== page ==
(Updates with Bernanke in third paragraph.)
Nov. 4 (Bloomberg) -- Federal Reserve Bank of San Francisco President John C. Williams said the central bank has no “magic wand” available as it tries to boost economic growth, and U.S. officials need to focus on resolving fiscal challenges.
“We’re working very hard using monetary policy to try to stimulate the economy,” the regional bank chief said today during a panel discussion held in Santa Clara, California. Still, “we don’t have a magic wand at the Federal Reserve,” and political leaders need to “come to an agreement to bring long-term fiscal problems to order,” he said.
The central bank, grappling with unemployment that’s still “far too high,” may take new steps to boost growth, such as buying mortgage bonds or changing the way it communicates its policy goals to the public, Fed Chairman Ben S. Bernanke said after the Federal Open Market Committee’s two-day meeting ended Nov. 2. Williams, 49, is the first Fed official to publicly discuss policy since the gathering.
While one of the Fed’s mandates is achieving full employment, “fiscal policy needs to get the economy going” in the short run, Williams said during the Silicon Valley Leadership group’s annual Public Policy Conference luncheon.
This year’s debate between President Barack Obama and Congress over raising the U.S. debt ceiling had a “huge” impact on confidence, and the inability to solve the U.S. fiscal woes is “holding back” the economy, the policy maker said.
Labor Force Grew
The U.S. jobless rate unexpectedly fell in October while employers added fewer workers than forecast. The unemployment rate fell to a six-month low of 9 percent from 9.1 percent, even as the labor force grew. The 80,000 increase in payrolls followed gains in the prior two months that were revised up by 102,000, Labor Department figures showed today in Washington.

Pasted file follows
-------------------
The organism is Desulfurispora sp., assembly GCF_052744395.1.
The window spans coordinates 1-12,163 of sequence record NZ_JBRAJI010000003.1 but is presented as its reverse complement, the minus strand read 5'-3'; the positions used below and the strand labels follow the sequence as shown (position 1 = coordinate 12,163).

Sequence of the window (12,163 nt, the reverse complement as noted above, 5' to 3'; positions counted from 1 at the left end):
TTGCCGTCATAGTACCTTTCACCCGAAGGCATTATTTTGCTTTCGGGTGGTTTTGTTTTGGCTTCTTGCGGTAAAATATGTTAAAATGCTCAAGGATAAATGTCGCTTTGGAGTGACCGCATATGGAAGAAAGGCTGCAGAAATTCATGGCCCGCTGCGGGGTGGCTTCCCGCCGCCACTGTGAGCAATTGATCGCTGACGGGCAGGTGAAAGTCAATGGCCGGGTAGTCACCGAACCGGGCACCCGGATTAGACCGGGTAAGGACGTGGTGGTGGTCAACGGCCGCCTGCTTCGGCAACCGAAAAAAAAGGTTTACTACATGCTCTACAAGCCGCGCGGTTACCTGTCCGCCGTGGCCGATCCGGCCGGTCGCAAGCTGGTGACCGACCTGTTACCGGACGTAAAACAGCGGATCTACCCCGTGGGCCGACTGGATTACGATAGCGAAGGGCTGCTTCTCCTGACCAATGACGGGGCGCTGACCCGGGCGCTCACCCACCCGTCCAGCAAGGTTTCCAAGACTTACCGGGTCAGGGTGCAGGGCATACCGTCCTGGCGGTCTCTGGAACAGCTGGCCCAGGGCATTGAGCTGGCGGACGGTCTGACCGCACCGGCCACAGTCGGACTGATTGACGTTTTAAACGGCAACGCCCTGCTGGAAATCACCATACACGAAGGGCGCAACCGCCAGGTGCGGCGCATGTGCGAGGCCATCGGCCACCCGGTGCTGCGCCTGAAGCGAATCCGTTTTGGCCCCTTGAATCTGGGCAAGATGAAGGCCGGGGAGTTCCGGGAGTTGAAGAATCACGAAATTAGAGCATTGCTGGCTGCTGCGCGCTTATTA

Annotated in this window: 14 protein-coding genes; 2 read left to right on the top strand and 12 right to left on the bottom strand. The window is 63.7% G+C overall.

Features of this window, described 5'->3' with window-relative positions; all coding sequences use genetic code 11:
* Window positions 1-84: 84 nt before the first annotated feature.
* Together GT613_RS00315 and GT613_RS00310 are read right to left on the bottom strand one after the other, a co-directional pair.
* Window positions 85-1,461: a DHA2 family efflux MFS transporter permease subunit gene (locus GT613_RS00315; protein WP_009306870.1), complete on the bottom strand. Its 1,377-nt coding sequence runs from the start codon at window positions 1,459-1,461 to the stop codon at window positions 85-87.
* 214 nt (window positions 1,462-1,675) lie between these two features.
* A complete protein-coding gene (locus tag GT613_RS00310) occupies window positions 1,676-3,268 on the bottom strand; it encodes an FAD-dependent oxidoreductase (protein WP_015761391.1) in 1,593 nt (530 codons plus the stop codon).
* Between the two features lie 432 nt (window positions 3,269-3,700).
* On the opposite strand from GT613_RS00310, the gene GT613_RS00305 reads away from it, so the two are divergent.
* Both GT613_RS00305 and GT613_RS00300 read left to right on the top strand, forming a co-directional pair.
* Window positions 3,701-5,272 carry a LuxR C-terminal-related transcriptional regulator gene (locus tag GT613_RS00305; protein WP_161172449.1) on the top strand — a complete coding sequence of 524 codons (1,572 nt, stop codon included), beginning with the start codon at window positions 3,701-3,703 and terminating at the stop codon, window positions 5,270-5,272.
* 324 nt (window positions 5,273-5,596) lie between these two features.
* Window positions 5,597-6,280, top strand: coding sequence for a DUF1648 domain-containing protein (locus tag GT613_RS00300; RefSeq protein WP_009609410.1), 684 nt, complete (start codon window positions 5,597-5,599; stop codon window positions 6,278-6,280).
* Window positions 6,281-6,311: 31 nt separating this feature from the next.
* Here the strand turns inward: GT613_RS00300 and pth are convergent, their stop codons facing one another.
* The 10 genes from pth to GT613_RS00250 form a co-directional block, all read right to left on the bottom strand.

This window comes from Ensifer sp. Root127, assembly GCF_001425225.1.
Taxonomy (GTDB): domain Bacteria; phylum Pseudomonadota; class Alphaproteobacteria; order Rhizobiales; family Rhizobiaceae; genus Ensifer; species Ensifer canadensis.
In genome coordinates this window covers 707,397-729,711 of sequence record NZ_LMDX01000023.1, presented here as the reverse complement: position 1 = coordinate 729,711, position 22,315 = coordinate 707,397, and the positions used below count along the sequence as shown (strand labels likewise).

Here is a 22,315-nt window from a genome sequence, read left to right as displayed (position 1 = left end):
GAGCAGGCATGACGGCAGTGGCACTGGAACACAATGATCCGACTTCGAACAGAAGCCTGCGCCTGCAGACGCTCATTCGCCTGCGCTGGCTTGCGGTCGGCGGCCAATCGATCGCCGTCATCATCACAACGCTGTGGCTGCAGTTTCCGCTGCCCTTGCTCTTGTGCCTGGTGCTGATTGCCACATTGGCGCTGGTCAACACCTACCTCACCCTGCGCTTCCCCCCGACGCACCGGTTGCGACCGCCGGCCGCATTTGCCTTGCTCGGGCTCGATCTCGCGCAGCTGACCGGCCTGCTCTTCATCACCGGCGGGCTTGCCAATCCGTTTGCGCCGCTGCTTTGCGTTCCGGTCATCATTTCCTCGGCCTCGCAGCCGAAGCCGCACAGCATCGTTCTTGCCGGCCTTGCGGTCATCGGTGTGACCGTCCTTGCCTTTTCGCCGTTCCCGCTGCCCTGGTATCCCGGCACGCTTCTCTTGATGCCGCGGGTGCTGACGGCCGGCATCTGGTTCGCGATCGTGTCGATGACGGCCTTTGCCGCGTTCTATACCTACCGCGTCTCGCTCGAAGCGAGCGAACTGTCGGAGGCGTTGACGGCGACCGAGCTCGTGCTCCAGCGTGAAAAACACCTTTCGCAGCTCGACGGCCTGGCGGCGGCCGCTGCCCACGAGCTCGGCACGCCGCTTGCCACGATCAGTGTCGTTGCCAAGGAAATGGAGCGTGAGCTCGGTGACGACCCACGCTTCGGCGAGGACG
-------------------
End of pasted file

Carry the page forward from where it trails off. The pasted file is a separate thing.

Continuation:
Fed officials refrained from taking any new steps to ease policy this week, while saying “significant downside risks” remain to the outlook. The committee kept policy unchanged, by saying it would lengthen the maturity of the Fed’s bond portfolio and hold the benchmark interest rate near zero through at least mid-2013 if unemployment remains high and the inflation outlook is “subdued.”
Policy makers also lowered their economic-growth projections compared with June and said the unemployment rate will decline at a slower pace. Gross domestic product, adjusted for inflation, will rise by 2.5 percent to 2.9 percent next year, compared with a range of 3.3 percent to 3.7 percent from the prior projections, according to the median range of economic projections from the 17 governors and regional Fed presidents.
The jobless rate in the fourth quarter of 2012 will range from 8.5 percent to 8.7 percent, up from the previous forecast of 7.8 percent to 8.2 percent, the Fed said in a release separate from the FOMC statement.
Stocks, the euro and Italian bonds fell as a disagreement on boosting the International Monetary Fund’s resources to fight Europe’s debt crisis overshadowed the drop in the U.S. jobless rate.
The Standard & Poor’s 500 Index lost 0.6 percent to close at 1,253.23 in New York, paring a drop of as much as 1.8 percent.
Williams was a senior economist for the Council of Economic Advisers during the Clinton administration. The Sacramento native succeeded Janet Yellen, now the Fed board’s vice chairman, and will become a voting member of the rate-setting FOMC next year.
--With assistance from Joshua Zumbrun and Sho Chandra in Washington. Editors: James L Tyson, Gail DeGeorge
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